The Second Sky: Jumping Three

Still in that mine. I’ll probably move on tonight, just to start making progress again, but it’s a little galling to leave with just one puzzle left undone. It’s a doozy of a puzzle, at least. Just as seemingly-impossible as killing the Slayer in Journey to Rooted Hold. I mentioned in my last post how you can use a mimic with a pickaxe to move two spaces on one turn. This puzzle comes down to using two mimics with pickaxes to move three spaces.

I won’t post a screenshot of the room here, because I’ve already posted one. The central problem here is that you need to get through two rows of pressure plates to reach the monsters. The first row opens a door on the right that lets a monster onto another pressure plate that makes it impossible to finish the puzzle. The second row of pressure plates closes that door, but if you just walk from one plate to another, it’ll be too late. The monster will already be through the door. The only way to keep it from getting through is to close the door on the same turn that you open it. That means walking three squares north in one go.

Now, the obvious approach is to take the solution for moving two spaces with one mimic and iterate it: you move forward, the mimic behind you moves forward and gives you a push, the mimic behind it moves forward and gives the first mimic a push which causes it to push you again. (It must be noted pushing a mimic stuns it for that turn, preventing it from moving under its own power. So the movement sequence has to go from front to back, and that means that Beethro, who initiates the movement, has to go in front.) But there are complications. Mainly, that the two-step solution requires a trick that isn’t easily chained. A mimic tries to move exactly like you, and that means preserving its distance from you. You can’t push something while preserving your distance to it; that’s following, not pushing. So you have to trick the mimic into moving closer to you by exploiting obstacles that keep it from imitating your moves exactly. If you move northwest, and the mimic can’t move northwest because there’s a pit there, it’ll move straight north instead. This can push you, if you started in the right place. But the second mimic can’t pull the same trick on the first. If it’s directly behind the first, so that it also moves north, it’ll just preserve its distance. If it’s to the southeast, it’ll try to push the first mimic northwest, which might wind up pushing it north instead if the obstacle to the northwest is solid. But in this puzzle, it’ll just successfully push it northwest into the pit.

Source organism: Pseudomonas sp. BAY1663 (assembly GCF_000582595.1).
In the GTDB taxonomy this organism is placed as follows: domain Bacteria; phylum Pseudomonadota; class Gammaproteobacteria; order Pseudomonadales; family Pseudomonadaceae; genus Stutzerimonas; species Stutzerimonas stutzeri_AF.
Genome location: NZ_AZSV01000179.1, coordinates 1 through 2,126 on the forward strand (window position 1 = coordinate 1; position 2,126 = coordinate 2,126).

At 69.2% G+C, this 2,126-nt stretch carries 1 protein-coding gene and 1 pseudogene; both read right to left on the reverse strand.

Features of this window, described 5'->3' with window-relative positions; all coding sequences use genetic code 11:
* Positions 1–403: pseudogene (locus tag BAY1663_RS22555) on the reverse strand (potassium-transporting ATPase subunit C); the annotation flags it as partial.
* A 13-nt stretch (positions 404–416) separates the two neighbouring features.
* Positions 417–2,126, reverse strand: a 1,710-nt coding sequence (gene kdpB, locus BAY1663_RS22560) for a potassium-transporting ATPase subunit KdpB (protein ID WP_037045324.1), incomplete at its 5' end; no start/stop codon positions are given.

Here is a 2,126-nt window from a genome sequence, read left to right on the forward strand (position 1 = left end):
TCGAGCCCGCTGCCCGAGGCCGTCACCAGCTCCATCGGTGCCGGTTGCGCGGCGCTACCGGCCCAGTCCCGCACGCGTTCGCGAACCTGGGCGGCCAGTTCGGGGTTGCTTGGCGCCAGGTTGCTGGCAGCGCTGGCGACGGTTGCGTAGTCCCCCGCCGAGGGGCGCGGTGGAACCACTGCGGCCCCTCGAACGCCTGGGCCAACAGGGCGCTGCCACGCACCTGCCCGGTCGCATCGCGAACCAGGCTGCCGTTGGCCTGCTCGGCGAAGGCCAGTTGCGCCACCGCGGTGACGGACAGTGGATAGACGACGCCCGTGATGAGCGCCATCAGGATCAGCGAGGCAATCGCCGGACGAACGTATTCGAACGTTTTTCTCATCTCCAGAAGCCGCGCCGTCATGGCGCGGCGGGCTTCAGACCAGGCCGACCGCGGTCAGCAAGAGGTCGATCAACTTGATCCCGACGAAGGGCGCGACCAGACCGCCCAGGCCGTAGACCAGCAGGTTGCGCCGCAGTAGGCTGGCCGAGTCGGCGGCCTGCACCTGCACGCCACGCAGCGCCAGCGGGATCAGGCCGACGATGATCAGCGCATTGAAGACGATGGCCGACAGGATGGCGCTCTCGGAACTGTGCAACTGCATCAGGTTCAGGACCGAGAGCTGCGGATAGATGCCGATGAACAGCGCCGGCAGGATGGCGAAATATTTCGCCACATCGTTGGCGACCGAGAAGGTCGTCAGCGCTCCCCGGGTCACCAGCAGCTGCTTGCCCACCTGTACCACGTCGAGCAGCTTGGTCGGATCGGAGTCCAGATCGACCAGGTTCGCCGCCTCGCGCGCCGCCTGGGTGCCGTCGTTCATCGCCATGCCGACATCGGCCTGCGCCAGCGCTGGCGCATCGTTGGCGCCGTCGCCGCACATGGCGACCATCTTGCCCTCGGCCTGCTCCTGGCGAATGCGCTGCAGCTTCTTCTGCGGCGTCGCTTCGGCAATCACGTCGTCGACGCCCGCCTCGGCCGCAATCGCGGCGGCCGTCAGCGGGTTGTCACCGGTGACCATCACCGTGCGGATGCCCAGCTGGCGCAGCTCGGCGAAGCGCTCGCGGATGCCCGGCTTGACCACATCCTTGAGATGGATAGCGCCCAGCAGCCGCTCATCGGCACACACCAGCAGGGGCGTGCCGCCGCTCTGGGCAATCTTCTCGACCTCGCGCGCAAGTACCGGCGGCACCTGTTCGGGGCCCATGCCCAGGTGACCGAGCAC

There’s one technique I’ve found that gets around this partially. I call it spring-loading. If mimic A tries to push mimic B north, and there’s a solid obstacle directly north of mimic B, then B cannot be pushed and it’ll wind up occupying the same space as A’s pickaxe. (Weapons occupying filled spaces is not unusual; Beethro has always been able to swing his sword into walls.) They are now in a configuration that lets mimic B move north two squares: B moves north, winding up directly in front of A’s pickaxe, then A pushes B north. Of course, in order to actually do this, the obstacle to the north has to go away. But we have one movable object that counts as a solid obstacle: Beethro, as long as you’re not moving weapon-first. The problem then becomes that we need Beethro to be an obstacle one turn and then push him with a pickaxe the next.

However, with the right placement, this is doable! And I have in fact successfully used spring-loading to move Beethro three squares at a time. The only problem is that I can only do it in a place where there are obstacles to both the left and right, and that’s a condition that only exists too far from the pressure plates to do any good. I suspect that the solution involves somehow using those obstacles at the back end of your chain and extending your reach a little by pushing the room’s lone powder keg ahead of you, like the puck in a game of recursive hockey.

Anyway, the important thing is that I’ve written all that down, and thus feel like I can move ahead without losing my progress toward figuring it out.

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